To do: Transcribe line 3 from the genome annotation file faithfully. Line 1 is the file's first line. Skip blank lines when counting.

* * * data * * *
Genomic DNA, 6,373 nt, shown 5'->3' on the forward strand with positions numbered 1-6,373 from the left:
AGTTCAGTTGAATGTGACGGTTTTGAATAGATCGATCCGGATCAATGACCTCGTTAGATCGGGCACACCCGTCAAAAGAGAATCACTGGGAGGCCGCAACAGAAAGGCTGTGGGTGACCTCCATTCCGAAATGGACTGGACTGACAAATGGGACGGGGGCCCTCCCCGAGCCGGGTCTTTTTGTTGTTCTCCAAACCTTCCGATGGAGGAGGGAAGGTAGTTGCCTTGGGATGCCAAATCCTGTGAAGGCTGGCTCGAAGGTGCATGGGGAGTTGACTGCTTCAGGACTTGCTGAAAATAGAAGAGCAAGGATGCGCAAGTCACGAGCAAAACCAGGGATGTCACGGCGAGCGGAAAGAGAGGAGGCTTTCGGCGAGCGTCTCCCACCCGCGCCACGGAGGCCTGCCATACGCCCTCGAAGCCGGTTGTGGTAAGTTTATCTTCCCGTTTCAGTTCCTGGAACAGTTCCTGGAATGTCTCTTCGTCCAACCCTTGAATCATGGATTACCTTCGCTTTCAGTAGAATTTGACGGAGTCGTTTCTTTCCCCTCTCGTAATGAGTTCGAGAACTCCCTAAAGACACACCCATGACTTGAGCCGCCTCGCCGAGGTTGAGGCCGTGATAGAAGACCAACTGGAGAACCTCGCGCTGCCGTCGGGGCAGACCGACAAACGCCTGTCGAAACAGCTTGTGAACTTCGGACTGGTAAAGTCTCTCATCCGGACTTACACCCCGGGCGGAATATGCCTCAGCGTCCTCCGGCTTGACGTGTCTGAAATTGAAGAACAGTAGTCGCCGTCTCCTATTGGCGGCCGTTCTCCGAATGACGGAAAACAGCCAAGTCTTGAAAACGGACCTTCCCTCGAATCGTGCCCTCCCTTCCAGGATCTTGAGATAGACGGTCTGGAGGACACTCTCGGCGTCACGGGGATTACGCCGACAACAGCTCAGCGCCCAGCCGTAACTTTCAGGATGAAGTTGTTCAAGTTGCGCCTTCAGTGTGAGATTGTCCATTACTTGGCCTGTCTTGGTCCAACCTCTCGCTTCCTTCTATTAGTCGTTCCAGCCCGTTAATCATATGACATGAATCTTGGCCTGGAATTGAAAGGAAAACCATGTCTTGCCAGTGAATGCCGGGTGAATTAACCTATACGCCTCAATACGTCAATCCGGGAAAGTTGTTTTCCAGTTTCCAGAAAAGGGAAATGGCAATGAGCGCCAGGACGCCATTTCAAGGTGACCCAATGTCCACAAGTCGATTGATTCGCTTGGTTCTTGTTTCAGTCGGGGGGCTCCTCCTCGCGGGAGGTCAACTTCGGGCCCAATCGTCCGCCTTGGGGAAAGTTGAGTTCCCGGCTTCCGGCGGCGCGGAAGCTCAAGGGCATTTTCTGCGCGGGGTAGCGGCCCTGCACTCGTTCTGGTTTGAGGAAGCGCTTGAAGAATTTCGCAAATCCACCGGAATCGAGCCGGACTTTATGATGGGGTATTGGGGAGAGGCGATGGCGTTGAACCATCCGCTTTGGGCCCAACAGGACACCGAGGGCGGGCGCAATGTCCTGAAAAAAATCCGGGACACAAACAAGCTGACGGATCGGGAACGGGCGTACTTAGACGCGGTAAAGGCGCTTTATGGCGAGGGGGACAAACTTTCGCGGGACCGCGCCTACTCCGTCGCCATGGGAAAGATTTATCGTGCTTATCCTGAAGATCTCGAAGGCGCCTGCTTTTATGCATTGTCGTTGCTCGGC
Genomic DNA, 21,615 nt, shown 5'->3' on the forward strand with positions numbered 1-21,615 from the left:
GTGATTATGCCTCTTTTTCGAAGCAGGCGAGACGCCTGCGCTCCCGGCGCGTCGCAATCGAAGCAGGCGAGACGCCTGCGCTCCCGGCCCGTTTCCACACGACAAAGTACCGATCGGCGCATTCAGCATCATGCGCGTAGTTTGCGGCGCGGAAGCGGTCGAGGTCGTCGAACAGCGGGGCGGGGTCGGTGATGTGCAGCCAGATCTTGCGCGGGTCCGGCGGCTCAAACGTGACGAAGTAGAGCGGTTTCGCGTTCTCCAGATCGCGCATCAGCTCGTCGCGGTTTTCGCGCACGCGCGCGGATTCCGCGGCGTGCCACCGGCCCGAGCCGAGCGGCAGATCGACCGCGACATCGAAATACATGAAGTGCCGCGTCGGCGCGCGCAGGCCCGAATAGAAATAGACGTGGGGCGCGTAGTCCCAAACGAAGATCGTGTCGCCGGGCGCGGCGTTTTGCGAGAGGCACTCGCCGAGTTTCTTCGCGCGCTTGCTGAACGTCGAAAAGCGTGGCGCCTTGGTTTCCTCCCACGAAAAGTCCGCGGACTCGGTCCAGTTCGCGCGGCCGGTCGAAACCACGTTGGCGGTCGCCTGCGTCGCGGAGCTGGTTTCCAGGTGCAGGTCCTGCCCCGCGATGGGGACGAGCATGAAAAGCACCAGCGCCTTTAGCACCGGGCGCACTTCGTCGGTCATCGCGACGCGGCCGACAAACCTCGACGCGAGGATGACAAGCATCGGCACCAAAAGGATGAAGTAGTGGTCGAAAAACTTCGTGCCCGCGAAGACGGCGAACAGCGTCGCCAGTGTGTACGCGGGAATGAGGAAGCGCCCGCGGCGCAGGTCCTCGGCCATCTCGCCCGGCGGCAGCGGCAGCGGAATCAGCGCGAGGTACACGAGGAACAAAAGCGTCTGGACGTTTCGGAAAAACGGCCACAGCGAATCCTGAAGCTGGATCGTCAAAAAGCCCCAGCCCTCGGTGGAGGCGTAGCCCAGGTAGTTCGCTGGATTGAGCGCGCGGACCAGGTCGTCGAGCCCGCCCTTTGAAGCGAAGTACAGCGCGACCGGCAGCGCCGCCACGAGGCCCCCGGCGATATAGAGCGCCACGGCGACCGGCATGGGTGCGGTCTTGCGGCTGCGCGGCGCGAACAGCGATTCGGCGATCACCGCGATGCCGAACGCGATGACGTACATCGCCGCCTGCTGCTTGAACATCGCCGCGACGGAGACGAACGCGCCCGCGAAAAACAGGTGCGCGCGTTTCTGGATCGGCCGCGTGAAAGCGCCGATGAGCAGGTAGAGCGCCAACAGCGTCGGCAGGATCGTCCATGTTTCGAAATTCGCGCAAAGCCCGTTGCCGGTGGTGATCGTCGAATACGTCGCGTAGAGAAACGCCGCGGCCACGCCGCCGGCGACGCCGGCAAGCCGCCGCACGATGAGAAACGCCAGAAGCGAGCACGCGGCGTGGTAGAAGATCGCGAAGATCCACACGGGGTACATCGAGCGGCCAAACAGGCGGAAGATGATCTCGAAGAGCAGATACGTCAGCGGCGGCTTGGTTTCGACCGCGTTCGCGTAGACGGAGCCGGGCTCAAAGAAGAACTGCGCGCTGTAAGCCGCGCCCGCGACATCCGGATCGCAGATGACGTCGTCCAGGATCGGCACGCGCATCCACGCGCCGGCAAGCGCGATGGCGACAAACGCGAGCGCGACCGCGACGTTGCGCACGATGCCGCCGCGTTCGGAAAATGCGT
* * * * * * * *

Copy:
Genomic DNA, 21,615 nt, shown 5'->3' on the forward strand with positions numbered 1-21,615 from the left: